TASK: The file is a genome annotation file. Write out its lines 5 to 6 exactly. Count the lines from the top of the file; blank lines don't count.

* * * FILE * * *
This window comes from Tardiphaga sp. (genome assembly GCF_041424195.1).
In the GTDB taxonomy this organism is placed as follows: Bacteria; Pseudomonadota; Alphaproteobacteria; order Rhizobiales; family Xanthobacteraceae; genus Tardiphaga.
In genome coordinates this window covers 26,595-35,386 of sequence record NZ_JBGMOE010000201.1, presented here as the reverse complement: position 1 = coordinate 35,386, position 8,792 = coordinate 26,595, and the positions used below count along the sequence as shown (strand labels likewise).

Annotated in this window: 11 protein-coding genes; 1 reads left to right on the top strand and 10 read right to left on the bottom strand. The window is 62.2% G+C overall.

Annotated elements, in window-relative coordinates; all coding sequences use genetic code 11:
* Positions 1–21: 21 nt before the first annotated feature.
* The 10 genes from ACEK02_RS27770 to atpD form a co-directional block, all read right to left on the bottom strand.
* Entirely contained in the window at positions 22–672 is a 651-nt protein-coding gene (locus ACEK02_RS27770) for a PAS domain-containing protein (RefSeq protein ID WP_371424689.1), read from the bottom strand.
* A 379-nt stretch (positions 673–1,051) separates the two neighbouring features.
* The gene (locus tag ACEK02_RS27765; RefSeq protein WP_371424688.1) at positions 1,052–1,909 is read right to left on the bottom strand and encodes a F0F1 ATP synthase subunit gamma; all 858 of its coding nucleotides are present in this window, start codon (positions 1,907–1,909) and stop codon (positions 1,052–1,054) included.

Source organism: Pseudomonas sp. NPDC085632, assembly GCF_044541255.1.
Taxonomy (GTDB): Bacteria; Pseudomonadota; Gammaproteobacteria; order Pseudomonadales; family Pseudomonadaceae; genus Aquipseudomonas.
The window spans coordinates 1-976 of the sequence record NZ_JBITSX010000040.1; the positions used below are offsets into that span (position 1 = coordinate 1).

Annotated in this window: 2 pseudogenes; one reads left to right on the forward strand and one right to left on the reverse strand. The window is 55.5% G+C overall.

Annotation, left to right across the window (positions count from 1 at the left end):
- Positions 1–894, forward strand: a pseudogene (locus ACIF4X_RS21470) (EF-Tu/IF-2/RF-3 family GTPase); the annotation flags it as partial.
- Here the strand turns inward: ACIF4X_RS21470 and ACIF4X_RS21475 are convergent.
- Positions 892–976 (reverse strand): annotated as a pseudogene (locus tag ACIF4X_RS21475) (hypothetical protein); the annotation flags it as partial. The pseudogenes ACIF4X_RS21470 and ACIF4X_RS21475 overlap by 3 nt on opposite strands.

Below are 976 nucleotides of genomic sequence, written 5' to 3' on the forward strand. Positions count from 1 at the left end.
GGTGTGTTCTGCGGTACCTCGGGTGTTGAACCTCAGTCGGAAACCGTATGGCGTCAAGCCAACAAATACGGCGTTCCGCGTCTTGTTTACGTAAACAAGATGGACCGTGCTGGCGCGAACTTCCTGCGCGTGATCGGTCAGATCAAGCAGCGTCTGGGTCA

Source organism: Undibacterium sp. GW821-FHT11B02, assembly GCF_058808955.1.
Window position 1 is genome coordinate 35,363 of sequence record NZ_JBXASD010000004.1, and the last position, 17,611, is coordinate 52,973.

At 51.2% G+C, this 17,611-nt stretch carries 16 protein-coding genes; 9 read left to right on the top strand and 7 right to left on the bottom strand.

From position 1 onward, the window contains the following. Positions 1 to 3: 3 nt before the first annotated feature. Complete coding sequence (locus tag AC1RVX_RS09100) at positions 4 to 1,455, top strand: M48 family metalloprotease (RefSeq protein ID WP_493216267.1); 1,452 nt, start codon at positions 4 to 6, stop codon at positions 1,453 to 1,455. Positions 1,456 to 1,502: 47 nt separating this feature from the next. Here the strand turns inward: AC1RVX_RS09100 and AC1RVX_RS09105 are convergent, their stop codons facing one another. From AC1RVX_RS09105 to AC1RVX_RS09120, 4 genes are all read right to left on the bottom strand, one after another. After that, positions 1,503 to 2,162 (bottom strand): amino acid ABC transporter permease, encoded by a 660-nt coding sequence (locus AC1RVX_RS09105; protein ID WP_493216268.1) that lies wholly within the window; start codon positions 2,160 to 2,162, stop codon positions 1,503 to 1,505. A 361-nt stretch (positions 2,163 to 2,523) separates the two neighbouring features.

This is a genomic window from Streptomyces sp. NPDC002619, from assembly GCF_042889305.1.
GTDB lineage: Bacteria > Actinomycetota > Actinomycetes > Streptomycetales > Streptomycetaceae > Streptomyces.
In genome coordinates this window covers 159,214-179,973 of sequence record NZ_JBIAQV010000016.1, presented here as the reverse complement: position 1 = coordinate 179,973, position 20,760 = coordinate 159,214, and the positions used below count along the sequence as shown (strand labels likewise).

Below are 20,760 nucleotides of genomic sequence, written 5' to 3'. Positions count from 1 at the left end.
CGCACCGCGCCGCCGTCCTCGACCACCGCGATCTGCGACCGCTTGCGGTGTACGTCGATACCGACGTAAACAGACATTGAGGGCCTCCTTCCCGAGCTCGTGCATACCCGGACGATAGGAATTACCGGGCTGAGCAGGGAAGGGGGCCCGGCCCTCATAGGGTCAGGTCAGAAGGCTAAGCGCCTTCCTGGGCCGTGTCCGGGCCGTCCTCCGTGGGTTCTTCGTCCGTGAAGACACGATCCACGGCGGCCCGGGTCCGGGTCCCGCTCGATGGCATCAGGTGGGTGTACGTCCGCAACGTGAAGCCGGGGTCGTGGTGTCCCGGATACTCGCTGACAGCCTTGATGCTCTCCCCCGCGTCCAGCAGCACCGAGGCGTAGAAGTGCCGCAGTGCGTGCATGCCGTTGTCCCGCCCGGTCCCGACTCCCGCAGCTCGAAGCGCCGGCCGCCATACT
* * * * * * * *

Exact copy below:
Annotated elements, in window-relative coordinates; all coding sequences use genetic code 11:
* Positions 1–21: 21 nt before the first annotated feature.